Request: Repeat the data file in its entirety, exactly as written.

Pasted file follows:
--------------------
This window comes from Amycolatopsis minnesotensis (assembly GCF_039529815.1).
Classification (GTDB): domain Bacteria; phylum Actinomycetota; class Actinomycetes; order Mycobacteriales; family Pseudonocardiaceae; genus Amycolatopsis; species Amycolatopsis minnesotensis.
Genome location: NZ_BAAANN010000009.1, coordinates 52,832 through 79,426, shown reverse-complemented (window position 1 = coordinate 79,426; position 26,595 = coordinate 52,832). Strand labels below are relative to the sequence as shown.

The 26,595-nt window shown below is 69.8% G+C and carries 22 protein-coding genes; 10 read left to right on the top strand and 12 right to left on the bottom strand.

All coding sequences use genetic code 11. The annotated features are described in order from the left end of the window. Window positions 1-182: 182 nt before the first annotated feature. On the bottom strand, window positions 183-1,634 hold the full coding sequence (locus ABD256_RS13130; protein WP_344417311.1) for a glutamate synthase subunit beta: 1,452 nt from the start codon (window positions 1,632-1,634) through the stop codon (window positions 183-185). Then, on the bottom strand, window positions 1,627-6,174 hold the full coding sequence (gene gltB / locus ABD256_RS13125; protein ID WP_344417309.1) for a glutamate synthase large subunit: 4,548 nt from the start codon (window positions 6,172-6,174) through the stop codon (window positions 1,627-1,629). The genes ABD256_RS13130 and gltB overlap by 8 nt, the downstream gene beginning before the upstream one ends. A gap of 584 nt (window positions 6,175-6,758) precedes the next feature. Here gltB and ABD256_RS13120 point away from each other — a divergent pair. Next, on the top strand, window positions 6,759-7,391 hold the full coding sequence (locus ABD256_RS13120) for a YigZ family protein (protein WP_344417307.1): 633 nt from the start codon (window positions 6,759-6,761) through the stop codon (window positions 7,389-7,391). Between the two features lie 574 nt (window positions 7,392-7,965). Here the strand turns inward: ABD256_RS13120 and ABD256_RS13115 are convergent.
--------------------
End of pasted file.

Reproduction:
This window comes from Amycolatopsis minnesotensis (assembly GCF_039529815.1).
Classification (GTDB): domain Bacteria; phylum Actinomycetota; class Actinomycetes; order Mycobacteriales; family Pseudonocardiaceae; genus Amycolatopsis; species Amycolatopsis minnesotensis.
Genome location: NZ_BAAANN010000009.1, coordinates 52,832 through 79,426, shown reverse-complemented (window position 1 = coordinate 79,426; position 26,595 = coordinate 52,832). Strand labels below are relative to the sequence as shown.

The 26,595-nt window shown below is 69.8% G+C and carries 22 protein-coding genes; 10 read left to right on the top strand and 12 right to left on the bottom strand.

All coding sequences use genetic code 11. The annotated features are described in order from the left end of the window. Window positions 1-182: 182 nt before the first annotated feature. On the bottom strand, window positions 183-1,634 hold the full coding sequence (locus ABD256_RS13130; protein WP_344417311.1) for a glutamate synthase subunit beta: 1,452 nt from the start codon (window positions 1,632-1,634) through the stop codon (window positions 183-185). Then, on the bottom strand, window positions 1,627-6,174 hold the full coding sequence (gene gltB / locus ABD256_RS13125; protein ID WP_344417309.1) for a glutamate synthase large subunit: 4,548 nt from the start codon (window positions 6,172-6,174) through the stop codon (window positions 1,627-1,629). The genes ABD256_RS13130 and gltB overlap by 8 nt, the downstream gene beginning before the upstream one ends. A gap of 584 nt (window positions 6,175-6,758) precedes the next feature. Here gltB and ABD256_RS13120 point away from each other — a divergent pair. Next, on the top strand, window positions 6,759-7,391 hold the full coding sequence (locus ABD256_RS13120) for a YigZ family protein (protein WP_344417307.1): 633 nt from the start codon (window positions 6,759-6,761) through the stop codon (window positions 7,389-7,391). Between the two features lie 574 nt (window positions 7,392-7,965). Here the strand turns inward: ABD256_RS13120 and ABD256_RS13115 are convergent.